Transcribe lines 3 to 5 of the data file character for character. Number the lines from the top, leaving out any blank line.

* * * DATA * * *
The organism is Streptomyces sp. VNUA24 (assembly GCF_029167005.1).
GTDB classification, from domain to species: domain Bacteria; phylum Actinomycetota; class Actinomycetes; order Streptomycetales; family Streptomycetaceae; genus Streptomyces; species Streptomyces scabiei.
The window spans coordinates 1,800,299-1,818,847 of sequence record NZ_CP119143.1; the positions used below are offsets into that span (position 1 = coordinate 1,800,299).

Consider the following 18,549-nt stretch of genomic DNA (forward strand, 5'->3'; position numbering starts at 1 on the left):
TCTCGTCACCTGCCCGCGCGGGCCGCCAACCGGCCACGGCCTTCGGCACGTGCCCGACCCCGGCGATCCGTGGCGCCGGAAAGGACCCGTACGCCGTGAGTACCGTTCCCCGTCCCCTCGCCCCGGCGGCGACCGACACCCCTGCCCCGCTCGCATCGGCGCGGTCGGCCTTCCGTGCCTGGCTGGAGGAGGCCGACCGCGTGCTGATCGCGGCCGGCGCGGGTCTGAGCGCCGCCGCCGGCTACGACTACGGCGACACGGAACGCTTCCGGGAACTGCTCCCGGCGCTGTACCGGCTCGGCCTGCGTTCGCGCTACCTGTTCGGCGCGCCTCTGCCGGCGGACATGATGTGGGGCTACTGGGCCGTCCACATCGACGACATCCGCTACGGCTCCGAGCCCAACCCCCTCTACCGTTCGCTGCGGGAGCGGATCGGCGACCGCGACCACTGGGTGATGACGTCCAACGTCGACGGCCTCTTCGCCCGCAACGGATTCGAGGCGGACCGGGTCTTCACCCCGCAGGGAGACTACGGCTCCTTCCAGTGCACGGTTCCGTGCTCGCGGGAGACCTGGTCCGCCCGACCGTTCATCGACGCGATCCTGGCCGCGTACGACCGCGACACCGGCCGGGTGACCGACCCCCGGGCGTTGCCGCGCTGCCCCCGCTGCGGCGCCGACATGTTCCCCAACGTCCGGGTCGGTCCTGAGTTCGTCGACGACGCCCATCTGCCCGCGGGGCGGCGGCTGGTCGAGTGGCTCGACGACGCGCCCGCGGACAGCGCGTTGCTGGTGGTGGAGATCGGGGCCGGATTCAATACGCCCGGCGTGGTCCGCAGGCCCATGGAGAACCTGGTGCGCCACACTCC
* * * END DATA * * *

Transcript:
The window spans coordinates 1,800,299-1,818,847 of sequence record NZ_CP119143.1; the positions used below are offsets into that span (position 1 = coordinate 1,800,299).

Consider the following 18,549-nt stretch of genomic DNA (forward strand, 5'->3'; position numbering starts at 1 on the left):
TCTCGTCACCTGCCCGCGCGGGCCGCCAACCGGCCACGGCCTTCGGCACGTGCCCGACCCCGGCGATCCGTGGCGCCGGAAAGGACCCGTACGCCGTGAGTACCGTTCCCCGTCCCCTCGCCCCGGCGGCGACCGACACCCCTGCCCCGCTCGCATCGGCGCGGTCGGCCTTCCGTGCCTGGCTGGAGGAGGCCGACCGCGTGCTGATCGCGGCCGGCGCGGGTCTGAGCGCCGCCGCCGGCTACGACTACGGCGACACGGAACGCTTCCGGGAACTGCTCCCGGCGCTGTACCGGCTCGGCCTGCGTTCGCGCTACCTGTTCGGCGCGCCTCTGCCGGCGGACATGATGTGGGGCTACTGGGCCGTCCACATCGACGACATCCGCTACGGCTCCGAGCCCAACCCCCTCTACCGTTCGCTGCGGGAGCGGATCGGCGACCGCGACCACTGGGTGATGACGTCCAACGTCGACGGCCTCTTCGCCCGCAACGGATTCGAGGCGGACCGGGTCTTCACCCCGCAGGGAGACTACGGCTCCTTCCAGTGCACGGTTCCGTGCTCGCGGGAGACCTGGTCCGCCCGACCGTTCATCGACGCGATCCTGGCCGCGTACGACCGCGACACCGGCCGGGTGACCGACCCCCGGGCGTTGCCGCGCTGCCCCCGCTGCGGCGCCGACATGTTCCCCAACGTCCGGGTCGGTCCTGAGTTCGTCGACGACGCCCATCTGCCCGCGGGGCGGCGGCTGGTCGAGTGGCTCGACGACGCGCCCGCGGACAGCGCGTTGCTGGTGGTGGAGATCGGGGCCGGATTCAATACGCCCGGCGTGGTCCGCAGGCCCATGGAGAACCTGGTGCGCCACACTCC